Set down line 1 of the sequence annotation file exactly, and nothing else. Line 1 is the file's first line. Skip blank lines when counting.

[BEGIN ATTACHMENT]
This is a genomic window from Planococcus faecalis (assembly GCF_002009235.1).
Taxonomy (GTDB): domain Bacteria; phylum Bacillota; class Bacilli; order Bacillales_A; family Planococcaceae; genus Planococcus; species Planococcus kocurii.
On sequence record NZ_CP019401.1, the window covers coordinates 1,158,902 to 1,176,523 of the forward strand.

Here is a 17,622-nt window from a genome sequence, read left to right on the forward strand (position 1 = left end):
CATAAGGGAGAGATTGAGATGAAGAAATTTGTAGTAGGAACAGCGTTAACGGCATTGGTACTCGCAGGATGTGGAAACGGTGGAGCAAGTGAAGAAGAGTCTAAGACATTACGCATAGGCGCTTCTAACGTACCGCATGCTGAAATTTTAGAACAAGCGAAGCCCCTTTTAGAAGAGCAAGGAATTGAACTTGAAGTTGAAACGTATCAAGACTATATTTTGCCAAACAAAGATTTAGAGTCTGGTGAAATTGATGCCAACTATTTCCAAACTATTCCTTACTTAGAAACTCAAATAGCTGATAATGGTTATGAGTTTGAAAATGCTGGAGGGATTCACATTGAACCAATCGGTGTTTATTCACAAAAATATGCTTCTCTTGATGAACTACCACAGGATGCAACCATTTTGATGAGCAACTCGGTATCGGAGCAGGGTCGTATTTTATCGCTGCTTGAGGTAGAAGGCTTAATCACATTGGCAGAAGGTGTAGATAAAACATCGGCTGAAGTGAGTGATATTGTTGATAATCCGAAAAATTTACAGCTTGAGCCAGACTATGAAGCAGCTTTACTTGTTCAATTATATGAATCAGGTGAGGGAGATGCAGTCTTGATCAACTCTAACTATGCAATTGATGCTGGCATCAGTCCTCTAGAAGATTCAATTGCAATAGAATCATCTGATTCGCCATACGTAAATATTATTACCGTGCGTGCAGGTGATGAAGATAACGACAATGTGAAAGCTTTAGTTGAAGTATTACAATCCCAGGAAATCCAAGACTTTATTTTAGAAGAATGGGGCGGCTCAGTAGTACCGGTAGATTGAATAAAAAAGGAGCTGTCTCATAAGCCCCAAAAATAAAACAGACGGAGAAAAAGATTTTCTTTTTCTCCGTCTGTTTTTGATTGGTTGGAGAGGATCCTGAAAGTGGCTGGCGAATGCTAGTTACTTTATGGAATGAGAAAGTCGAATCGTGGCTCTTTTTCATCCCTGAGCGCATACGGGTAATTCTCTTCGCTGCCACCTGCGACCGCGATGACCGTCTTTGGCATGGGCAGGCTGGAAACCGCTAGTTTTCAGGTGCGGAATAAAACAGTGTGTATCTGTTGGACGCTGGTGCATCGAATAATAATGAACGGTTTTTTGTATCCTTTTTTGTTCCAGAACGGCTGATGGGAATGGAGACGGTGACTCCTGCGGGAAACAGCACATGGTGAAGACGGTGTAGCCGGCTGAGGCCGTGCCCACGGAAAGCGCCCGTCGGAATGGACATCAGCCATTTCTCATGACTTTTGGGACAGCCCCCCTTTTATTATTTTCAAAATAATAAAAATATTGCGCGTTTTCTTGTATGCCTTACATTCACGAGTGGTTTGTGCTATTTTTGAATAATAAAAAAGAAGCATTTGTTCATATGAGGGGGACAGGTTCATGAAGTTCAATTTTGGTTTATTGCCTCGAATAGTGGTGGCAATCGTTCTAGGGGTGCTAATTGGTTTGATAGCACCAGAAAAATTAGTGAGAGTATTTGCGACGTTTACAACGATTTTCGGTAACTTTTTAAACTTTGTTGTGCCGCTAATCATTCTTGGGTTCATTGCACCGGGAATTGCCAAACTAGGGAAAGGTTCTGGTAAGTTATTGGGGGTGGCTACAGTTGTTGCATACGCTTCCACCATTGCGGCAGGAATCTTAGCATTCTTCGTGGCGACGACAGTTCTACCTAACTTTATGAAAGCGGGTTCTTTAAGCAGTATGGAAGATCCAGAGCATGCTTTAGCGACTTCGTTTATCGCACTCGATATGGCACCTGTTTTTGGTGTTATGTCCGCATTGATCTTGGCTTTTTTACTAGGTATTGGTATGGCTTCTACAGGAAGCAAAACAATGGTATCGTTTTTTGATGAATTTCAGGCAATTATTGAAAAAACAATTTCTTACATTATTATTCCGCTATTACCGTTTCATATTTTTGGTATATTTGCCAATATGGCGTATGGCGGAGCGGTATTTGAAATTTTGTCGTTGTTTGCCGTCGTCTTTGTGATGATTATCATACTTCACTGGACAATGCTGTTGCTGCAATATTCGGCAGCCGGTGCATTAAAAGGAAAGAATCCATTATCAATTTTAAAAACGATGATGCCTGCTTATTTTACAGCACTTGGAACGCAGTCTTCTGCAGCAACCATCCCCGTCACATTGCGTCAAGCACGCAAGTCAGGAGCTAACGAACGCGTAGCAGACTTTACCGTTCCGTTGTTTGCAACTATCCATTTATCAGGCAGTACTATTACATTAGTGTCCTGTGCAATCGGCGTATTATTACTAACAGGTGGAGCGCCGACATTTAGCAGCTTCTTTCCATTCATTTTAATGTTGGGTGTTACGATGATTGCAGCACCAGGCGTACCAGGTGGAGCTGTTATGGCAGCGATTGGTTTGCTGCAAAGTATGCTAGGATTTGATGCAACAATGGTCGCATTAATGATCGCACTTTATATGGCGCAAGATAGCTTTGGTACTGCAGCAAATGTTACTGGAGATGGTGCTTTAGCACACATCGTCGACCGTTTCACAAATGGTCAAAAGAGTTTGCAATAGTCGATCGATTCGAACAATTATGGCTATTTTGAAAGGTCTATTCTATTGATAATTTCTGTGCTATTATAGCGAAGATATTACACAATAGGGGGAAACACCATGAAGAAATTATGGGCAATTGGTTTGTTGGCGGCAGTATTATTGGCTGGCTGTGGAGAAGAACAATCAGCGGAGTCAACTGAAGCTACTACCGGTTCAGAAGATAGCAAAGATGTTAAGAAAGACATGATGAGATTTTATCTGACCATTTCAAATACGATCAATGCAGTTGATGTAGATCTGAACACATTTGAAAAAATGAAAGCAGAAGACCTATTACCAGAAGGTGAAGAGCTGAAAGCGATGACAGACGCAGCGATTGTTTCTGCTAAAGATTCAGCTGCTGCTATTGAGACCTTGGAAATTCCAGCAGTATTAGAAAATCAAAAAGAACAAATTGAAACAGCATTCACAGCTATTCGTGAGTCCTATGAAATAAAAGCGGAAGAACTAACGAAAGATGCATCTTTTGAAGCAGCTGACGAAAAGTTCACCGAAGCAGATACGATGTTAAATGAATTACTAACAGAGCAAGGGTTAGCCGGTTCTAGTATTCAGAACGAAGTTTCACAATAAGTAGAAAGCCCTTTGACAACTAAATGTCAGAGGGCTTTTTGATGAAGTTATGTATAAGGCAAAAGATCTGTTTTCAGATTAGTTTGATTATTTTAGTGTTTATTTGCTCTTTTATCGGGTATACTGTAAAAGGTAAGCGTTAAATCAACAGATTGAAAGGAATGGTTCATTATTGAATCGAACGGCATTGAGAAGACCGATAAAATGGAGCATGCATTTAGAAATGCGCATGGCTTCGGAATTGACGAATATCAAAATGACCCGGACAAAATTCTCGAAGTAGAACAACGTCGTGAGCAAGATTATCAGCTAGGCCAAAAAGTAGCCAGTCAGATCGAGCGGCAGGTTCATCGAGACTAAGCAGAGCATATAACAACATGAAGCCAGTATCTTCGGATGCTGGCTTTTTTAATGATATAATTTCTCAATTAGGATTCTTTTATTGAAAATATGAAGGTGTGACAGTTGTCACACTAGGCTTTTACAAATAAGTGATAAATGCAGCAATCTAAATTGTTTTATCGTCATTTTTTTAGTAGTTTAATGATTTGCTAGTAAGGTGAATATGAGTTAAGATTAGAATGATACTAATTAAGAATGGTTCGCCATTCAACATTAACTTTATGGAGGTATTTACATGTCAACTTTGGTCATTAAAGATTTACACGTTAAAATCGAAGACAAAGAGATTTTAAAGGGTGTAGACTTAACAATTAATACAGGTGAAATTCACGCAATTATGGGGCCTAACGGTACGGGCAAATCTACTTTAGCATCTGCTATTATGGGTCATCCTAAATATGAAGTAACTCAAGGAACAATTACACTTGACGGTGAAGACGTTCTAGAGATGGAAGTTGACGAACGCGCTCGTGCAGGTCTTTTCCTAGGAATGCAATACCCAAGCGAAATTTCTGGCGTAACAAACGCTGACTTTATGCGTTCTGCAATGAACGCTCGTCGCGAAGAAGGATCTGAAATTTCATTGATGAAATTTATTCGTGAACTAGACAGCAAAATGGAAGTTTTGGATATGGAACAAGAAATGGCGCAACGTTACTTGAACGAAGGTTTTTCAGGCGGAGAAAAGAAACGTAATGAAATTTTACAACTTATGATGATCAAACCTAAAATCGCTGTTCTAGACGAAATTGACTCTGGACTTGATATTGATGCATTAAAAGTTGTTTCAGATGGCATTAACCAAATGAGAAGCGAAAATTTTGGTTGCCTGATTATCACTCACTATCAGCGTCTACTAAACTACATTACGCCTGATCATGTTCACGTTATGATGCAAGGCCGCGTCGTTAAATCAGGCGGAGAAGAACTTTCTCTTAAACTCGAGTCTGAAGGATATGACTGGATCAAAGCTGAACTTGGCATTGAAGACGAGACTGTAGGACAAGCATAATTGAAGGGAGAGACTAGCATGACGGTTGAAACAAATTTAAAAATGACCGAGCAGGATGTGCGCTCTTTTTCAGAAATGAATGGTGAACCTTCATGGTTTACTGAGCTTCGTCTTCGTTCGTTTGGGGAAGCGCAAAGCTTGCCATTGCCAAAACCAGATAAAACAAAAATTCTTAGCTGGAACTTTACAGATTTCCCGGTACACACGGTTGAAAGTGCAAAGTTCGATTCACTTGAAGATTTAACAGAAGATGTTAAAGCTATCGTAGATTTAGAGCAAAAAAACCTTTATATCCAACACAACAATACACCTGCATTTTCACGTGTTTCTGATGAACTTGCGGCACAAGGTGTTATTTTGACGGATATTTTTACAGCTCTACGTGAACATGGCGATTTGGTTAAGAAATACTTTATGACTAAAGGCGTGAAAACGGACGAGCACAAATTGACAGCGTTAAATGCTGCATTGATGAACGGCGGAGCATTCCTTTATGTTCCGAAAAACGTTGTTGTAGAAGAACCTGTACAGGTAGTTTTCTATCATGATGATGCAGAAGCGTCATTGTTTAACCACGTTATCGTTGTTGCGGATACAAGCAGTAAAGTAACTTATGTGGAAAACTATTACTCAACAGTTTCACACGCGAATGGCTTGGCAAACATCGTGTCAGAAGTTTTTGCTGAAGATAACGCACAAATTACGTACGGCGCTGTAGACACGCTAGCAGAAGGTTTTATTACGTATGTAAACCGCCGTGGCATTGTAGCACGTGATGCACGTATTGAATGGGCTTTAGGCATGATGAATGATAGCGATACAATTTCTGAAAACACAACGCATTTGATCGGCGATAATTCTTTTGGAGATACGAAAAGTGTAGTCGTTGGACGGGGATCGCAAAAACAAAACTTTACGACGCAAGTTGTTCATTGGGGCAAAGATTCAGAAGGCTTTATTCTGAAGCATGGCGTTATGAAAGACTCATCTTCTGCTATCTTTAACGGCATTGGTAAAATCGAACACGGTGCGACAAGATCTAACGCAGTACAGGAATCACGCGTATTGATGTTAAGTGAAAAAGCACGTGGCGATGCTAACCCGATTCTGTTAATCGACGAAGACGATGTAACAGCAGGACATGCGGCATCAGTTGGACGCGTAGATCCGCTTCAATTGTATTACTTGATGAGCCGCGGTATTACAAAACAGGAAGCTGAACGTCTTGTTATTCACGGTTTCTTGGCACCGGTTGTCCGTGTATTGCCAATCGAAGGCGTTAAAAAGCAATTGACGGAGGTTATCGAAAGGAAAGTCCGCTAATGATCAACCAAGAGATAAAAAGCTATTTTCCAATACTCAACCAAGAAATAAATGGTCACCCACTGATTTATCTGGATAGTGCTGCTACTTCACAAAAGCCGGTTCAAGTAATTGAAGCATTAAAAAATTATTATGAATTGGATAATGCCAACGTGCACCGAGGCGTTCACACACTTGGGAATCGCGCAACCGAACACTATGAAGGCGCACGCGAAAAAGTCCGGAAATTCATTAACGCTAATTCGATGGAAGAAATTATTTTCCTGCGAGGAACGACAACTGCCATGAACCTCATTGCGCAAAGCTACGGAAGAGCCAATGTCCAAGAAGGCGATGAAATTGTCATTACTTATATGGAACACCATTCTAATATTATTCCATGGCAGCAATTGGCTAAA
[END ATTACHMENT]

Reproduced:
This is a genomic window from Planococcus faecalis (assembly GCF_002009235.1).